THE TEACHER’S ROLE IN THE BATTLE OF THE INTELLIGENT MACHINES
Authors: Andrej Šorgo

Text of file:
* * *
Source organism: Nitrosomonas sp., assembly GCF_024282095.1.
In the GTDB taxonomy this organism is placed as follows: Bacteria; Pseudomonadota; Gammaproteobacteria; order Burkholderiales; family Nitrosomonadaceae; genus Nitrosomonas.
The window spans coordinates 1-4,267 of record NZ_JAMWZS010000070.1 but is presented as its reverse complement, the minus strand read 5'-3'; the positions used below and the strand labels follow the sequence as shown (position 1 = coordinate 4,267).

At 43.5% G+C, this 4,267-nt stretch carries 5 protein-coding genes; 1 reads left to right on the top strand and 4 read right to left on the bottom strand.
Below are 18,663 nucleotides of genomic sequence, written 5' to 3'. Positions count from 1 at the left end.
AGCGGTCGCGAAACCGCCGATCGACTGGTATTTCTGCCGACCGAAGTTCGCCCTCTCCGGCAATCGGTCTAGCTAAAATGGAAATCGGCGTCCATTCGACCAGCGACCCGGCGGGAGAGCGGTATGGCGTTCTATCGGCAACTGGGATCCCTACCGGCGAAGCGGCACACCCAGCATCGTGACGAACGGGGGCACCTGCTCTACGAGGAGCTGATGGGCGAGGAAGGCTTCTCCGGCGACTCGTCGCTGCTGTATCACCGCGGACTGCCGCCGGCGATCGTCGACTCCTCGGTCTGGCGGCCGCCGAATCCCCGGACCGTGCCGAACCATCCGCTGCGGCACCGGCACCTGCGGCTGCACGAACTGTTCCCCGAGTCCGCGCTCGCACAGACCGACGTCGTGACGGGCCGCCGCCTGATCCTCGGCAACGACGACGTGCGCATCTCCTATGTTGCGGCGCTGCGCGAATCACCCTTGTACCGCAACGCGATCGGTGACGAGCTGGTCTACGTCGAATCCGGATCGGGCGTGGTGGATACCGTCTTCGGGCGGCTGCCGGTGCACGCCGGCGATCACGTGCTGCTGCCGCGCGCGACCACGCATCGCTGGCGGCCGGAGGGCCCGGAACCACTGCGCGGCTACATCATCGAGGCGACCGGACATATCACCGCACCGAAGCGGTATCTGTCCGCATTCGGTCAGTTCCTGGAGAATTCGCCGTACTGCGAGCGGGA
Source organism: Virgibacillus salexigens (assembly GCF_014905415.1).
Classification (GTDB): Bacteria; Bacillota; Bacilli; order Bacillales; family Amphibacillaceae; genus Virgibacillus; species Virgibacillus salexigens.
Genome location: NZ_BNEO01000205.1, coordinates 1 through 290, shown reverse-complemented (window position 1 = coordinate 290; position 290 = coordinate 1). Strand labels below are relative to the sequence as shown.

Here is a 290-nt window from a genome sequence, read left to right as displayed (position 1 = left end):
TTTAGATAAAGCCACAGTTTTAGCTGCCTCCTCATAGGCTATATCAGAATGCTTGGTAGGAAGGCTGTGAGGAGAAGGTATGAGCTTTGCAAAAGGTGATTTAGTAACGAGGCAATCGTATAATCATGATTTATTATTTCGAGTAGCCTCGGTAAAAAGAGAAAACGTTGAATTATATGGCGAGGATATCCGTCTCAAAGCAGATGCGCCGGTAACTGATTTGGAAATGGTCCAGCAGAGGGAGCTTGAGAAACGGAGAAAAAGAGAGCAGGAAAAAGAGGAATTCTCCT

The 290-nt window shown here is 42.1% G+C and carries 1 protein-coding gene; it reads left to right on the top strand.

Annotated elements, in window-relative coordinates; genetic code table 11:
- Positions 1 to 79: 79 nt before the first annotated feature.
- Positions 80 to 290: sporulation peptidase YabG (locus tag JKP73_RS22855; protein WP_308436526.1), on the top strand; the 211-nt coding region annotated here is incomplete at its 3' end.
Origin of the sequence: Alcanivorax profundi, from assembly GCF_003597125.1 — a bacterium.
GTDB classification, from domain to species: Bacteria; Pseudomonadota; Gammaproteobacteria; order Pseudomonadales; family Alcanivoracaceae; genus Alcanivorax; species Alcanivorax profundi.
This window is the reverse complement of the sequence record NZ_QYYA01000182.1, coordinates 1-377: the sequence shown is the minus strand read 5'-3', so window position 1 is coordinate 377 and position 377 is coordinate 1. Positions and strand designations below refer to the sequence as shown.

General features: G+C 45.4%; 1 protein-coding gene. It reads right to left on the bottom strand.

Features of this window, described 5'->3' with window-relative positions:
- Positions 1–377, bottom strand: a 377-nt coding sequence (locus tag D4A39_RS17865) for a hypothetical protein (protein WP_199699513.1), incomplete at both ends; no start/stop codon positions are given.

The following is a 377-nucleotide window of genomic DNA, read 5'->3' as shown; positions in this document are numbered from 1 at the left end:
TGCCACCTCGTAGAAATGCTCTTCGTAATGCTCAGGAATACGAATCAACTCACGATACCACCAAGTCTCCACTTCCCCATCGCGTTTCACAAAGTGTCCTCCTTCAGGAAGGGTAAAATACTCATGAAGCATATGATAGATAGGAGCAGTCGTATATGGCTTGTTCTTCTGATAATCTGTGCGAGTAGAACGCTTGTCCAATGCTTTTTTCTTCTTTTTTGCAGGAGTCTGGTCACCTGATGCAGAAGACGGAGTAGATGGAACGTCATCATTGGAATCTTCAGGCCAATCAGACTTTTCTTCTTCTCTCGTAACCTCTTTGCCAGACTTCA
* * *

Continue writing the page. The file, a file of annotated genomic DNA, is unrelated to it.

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For most educators, grading and marking assignments are not high on their wish lists for their teaching routines. In the context of learning, the same can be said for their students, where examinations are associated with feelings such as insecurity, anxiety, fear, and stress. For diverse reasons, such as allowing students to self-assess their knowledge or providing homework, many teachers who are more advanced in the application of ICT, are already putting quizzes and tests online. Nowadays, such tests are in most cases delivered and assessed automatically, with an automatic system. Often, such basic systems provide feedback to the students if an answer is correct and a summary of the outcome. So far, so good ˗ after testing, students know what they still have to learn and what they have already learned. Equally, teachers get the same information about the students. In this way, a teacher’s time can be spent on better purpose. However, the drawback is that tests are uniform in the format of the templates provided by the system, the philosophy of test construction and the grading by their developers. Additionally, if not controlled, such tests can even be answered by people other than the target students.